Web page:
The space above the awning of Kafé 421 and Al’s Breakfast in Dinkytown is currently home to artwork that’s become familiar in area neighborhoods: graffiti.
While Dinkytown has made efforts to clean the illegal art from buildings by adding 1960s- themed murals to their historic shop exteriors, the city of Minneapolis wants to take the initiative one step further citywide.
The city is offering “Graffiti Micro Grants” of up to $10,000 to businesses, government buildings, churches and parks later this month, for innovative ways to clean and prevent graffiti this spring.
The deadline for grant applications is Friday.
Gratia Reynolds, 62, a long-time Prospect Park resident, is a hawk for spotting and reporting graffiti in her neighborhood.
Reynolds said she calls 311 – the city’s information and services hotline – frequently to report graffiti.
The Riverside Market across the Mississippi River from Prospect Park is covered with murals, but Reynolds said while she agrees that the murals are art, some people don’t, especially older generations.
She also said murals could encourage graffiti artists to tag, or paint graffiti on, the walls anyway, because the murals show that it’s OK to paint there.
“There’s so many of them over in neighborhoods where they’re trying to boost the ego of various ethnic groups, and I think that’s a good thing,” she said. “I don’t think we have anything we need to boost around here; we just need to stop the graffiti.”
Though Reynolds said she doesn’t think murals are the best way to prevent graffiti, Skott Johnson, Dinkytown Business Association president and owner of Autographics, said he disagrees.
“It’s just sort of an understood agreement that public art like that isn’t touched,” Johnson said.
Johnson researched with the Dinkytown business owners to see if murals would effectively prevent graffiti, and he said the idea works.
“We didn’t make this up,” he said. “We read and did research on other areas that said the murals had helped.”
It’s been two years since the Dinkytown businesses invested in the murals, and Johnson said they haven’t been tagged yet.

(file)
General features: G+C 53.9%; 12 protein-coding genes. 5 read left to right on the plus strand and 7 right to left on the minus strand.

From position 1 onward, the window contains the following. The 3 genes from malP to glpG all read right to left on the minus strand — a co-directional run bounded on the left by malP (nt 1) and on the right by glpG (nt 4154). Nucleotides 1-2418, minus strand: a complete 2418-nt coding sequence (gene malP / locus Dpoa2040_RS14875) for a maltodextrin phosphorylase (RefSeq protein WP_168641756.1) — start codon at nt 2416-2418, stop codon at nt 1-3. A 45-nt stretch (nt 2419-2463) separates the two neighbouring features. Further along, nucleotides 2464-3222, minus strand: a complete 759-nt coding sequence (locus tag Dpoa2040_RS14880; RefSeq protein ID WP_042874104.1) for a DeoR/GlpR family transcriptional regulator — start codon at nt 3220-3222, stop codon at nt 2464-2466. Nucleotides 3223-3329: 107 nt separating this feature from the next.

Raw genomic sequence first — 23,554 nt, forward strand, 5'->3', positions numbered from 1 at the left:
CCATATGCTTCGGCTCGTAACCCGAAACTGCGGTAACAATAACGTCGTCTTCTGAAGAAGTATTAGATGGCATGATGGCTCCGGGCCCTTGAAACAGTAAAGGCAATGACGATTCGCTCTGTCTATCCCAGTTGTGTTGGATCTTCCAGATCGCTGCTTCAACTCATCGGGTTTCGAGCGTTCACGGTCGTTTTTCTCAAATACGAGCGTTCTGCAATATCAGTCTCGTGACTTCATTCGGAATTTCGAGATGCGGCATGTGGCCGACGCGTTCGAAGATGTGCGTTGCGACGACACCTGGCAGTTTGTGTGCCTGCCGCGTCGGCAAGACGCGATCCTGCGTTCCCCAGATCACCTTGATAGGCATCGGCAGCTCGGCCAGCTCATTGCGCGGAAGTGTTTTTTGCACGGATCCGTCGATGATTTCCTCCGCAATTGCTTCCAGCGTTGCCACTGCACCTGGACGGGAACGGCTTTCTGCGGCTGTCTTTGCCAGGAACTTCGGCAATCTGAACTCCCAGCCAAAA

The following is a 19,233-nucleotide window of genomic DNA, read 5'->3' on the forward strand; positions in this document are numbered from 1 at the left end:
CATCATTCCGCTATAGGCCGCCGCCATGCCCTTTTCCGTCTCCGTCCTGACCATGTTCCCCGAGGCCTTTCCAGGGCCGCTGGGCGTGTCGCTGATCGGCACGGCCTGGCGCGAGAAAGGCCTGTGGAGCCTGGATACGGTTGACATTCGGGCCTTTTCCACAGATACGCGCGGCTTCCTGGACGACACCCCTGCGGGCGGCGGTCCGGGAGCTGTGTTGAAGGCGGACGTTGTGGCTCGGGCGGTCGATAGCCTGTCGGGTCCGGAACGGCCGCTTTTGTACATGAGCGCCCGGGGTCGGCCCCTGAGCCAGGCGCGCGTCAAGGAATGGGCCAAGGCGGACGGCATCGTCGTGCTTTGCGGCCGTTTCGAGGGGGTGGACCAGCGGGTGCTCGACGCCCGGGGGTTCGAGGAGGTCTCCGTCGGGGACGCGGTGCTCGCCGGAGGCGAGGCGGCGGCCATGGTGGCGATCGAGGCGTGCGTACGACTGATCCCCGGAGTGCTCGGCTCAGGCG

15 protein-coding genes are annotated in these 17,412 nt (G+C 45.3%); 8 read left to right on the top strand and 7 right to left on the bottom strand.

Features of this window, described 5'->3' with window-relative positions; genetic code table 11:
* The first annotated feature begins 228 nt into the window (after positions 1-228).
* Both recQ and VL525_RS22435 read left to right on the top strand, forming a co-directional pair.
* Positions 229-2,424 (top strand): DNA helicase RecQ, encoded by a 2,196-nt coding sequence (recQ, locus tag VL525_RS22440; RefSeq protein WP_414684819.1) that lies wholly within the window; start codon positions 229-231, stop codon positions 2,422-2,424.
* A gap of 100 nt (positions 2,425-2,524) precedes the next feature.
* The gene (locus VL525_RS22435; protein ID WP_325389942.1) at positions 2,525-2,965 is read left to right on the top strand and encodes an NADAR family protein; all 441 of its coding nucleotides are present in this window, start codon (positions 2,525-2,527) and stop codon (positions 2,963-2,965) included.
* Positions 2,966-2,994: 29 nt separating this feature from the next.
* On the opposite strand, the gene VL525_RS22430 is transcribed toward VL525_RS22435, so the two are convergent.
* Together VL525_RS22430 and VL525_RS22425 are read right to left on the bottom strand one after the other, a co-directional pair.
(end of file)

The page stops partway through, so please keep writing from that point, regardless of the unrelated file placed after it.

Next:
But Tera Madigan, a graphic design senior, said graffiti, though illegal, can be more free-flowing than mural artwork and is unique to a neighborhood.
“It’s kind of like a treat, almost, if you spot graffiti,” she said. “I don’t think it destroys a community if done properly.”
Madigan said those who tag a building with their initials aren’t graffiti artists. Instead, she considers them vandals.
“Even if it was like on my own garage door, I’d probably leave it if it looked cool,” she said. “If it was just a wall of just ugly tags, then that’s just vandalism.”
While Madigan said she appreciates graffiti, she thinks graffiti artists do respect mural artists.
Though the graffiti above the Kafé 421 awning won’t be removed with a micro grant, Antigoni Sander, the restaurant’s co-owner and general manager, said management has used grants in the past to prevent graffiti.
“We’ve removed graffiti from our windows, we’ve removed graffiti from our back door and our front door before,” she said, “It’s harder to clean up and get when it’s high up like that.”
If the restaurant was to remove the graffiti, Sander said she wouldn’t replace it with murals unless other businesses were to do the same.
“I don’t think that we would do it just for ourselves,” she said. “We’d more likely just try to get rid of it and bring it back to its original façade.”